This was my first time making a turkey and I was having nightmares about it! I followed this recipe exactly (without the bag) and put my baby 14 pound turkey in a big stockpot. It didn't come out salty at all, you just have to make sure you wash the turkey well (inside and out) before you cook it.

  • 28 Nov, 2008

    I was very excited to brine this year and the turkey was moist and tasty!! My Tom was only 13lbs and I altered the recipe accordingly, but... unfortunately for my family the turkey was too salty. Almost to disapointment. The deeper into the breast we went the better it got, but, overalll...too salty, and yes, I did rinse and used unsalted butter during the roasting. I will be looking for a different 'marinating' recipe for my next turkey, but I am hooked on early preparation.

  • 27 Nov, 2008

    how do i cook a turkey breast

  • 26 Nov, 2008

    16-20 lbs. 4-5 hours, internal temp to 165 degrees. If you roast to 180 you will have over cooked it.

  • 25 Nov, 2008

    I can found juniper berries on the juniper trees in my back yard!

  • 25 Nov, 2008

    Back this year to follow this brine mixture...last year was my first brining of a turkey and a great success. Everyone loved the extra moisture and flavor the bird had and it was all due to the turkey salt water bath 24 hours prior. It's worth the extra effort to do a brine. Happy Holidays to All

  • 25 Nov, 2008

    I cleaned out a drawer in my crisper to soak my turkey last year by this recipe. Line the drawer with a turkey bag and follow the recipe. It was moist and beautiful and easily the star of the show.

  • 30 May, 2008

    Thanksgiving 2007 was my first attempt at brining. I used a Organic Turkey and bought all of the brine ingedients with the exception of the wine at our local health food store. I used to think it would be too much work, but it was real easy. I used my turkey fryer pot placed into a larger cooler and kept ice around it. I always use a Nesco roaster which makes it very tender but the brining made It the best roast turkey I have made. Very flavorful,tender and juicy.

  • 7 Mar, 2008

    This was the first time I had attempted to brine a turkey and it was worth the extra effort. I didn't get to use juniper berries because none of the grocery stores carried them, i looked everywhere. I think it made all the difference in the world! It was so tender and juicy. I will never make a turkey again without brining!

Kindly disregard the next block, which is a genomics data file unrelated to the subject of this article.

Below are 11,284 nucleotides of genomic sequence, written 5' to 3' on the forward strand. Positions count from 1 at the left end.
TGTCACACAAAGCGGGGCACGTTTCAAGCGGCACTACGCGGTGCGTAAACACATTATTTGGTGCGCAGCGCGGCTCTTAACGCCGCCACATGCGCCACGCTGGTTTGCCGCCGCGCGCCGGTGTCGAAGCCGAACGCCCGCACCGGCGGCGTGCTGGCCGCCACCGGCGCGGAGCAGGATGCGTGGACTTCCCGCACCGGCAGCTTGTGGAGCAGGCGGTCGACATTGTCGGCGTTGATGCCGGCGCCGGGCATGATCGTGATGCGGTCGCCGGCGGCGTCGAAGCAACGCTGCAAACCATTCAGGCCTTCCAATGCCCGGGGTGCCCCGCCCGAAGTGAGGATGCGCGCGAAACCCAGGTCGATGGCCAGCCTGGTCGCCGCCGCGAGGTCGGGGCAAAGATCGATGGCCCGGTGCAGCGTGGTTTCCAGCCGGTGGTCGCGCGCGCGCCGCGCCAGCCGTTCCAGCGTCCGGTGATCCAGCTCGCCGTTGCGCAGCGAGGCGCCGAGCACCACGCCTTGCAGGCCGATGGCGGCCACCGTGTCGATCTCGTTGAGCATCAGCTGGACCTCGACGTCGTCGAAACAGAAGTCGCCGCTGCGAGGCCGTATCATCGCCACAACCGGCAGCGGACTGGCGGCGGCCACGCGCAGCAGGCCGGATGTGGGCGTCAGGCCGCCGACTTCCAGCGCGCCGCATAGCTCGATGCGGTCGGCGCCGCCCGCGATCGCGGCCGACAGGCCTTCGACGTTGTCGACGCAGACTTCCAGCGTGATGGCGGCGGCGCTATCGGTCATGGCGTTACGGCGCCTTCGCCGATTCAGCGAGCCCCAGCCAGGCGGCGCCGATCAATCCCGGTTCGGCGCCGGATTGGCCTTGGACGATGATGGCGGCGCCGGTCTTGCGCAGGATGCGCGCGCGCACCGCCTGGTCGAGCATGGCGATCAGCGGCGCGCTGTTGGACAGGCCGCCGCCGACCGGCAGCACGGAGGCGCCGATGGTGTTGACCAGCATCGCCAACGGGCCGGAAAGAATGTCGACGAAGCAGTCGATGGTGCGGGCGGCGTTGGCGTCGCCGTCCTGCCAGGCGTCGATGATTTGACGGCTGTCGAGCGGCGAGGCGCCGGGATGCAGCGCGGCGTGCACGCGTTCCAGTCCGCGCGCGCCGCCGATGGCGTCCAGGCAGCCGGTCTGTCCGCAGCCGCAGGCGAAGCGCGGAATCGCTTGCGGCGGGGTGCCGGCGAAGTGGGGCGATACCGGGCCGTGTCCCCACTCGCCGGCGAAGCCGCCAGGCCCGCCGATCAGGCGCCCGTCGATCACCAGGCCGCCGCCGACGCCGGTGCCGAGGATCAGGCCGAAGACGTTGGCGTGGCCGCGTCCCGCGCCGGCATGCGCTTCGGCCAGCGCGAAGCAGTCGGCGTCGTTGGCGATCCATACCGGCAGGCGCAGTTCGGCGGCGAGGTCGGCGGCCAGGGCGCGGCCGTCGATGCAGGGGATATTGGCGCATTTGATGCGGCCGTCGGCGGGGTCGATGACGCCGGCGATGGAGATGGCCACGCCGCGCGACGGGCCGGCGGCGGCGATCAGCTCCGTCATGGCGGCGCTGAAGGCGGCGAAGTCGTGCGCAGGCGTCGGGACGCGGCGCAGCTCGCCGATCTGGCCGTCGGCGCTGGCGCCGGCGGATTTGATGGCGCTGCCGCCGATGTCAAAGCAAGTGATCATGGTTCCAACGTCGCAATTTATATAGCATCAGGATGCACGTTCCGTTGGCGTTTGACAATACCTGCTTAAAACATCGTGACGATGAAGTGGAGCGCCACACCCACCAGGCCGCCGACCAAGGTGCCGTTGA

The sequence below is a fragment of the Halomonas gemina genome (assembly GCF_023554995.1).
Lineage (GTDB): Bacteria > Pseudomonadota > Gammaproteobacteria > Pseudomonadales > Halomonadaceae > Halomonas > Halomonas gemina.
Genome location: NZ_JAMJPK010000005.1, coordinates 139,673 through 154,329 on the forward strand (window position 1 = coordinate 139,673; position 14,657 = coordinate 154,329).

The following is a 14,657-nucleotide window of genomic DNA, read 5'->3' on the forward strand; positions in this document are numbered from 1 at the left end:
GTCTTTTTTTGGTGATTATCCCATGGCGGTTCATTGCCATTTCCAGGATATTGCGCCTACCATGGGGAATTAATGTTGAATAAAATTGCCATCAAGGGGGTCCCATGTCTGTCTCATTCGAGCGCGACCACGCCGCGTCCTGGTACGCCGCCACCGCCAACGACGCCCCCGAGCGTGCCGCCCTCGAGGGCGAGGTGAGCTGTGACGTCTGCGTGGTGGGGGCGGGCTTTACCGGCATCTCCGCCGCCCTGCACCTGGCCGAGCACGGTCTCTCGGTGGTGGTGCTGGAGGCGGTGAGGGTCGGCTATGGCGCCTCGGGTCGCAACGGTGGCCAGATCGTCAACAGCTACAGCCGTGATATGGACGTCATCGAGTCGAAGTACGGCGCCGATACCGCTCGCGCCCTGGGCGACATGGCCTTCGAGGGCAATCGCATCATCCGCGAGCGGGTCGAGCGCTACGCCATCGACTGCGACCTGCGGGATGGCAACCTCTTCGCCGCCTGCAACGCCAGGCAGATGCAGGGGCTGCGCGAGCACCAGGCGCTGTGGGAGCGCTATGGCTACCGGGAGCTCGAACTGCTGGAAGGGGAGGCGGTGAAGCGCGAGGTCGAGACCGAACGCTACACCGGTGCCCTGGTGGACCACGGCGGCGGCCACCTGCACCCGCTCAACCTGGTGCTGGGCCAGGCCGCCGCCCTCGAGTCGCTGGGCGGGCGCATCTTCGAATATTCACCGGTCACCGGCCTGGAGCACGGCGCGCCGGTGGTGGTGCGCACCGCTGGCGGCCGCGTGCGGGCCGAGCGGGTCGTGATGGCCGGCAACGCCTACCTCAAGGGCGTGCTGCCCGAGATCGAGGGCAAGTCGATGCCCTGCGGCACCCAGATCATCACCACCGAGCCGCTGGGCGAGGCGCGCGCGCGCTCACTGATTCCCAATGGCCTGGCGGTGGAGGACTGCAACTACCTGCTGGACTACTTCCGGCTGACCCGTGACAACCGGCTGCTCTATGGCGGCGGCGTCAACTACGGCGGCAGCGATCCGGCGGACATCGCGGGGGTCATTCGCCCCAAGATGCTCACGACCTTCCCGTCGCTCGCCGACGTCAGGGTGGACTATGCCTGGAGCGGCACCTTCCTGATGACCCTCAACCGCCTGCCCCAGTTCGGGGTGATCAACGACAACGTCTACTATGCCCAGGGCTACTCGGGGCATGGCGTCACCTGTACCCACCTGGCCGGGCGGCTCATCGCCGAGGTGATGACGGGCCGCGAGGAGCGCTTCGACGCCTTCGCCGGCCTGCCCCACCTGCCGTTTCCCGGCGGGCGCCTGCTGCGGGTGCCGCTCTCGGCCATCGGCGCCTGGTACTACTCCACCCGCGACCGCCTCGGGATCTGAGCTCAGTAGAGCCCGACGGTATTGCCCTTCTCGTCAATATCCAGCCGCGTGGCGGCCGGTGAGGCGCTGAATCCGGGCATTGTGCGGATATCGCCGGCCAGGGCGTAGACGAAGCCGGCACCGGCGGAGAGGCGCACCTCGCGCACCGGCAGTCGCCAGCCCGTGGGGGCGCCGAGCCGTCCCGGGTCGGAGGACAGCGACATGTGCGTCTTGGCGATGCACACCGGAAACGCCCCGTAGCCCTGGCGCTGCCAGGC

• 17 Jan, 2008

    I made this turkey for Thanksgiving 2007--the second time in my life that I brined a turkey. I used Martha's other brining recipe several years ago. For this recipe, the brine was easy to prepare. I already had the juinper berries that I needed for another recipe. The turkey tasted great!! Lots of rave reviews. I will use this again and again. Pam

  • 24 Dec, 2007

    To Cipota 76: I have a very similar brined turkey recipe by Alice Waters that was published in the NY Times about 10 years ago. That one calls for brining time of 72 hours. I tried it for about 55 hours because I didn't have enough time. It was absolutely the best turkey I have ever had. Most amazing to me was that my wife, who doesn't care for turkey at all, actually liked it.

  • 23 Dec, 2007

    This recipe is fabulous! Very aromatic-not salty @ all.Bird must be well rinsed and do not reuse the brine during cooking or for gravy. Common sense should alert the chef that unsalted butter MUST be used in basting the bird, Any additional salt will make it too salty. Good going Martha! Thanks!

  • 23 Nov, 2007

    We made this turkey and it was absolutely fabulous. Everyone said it was the best turkey they ever ate! We did the cheesecloth soaked in wine and butter and it turned out amazing. The riesling gravy was also outstanding! I don't think I'll ever use another turkey recipe. EVER.

  • 23 Nov, 2007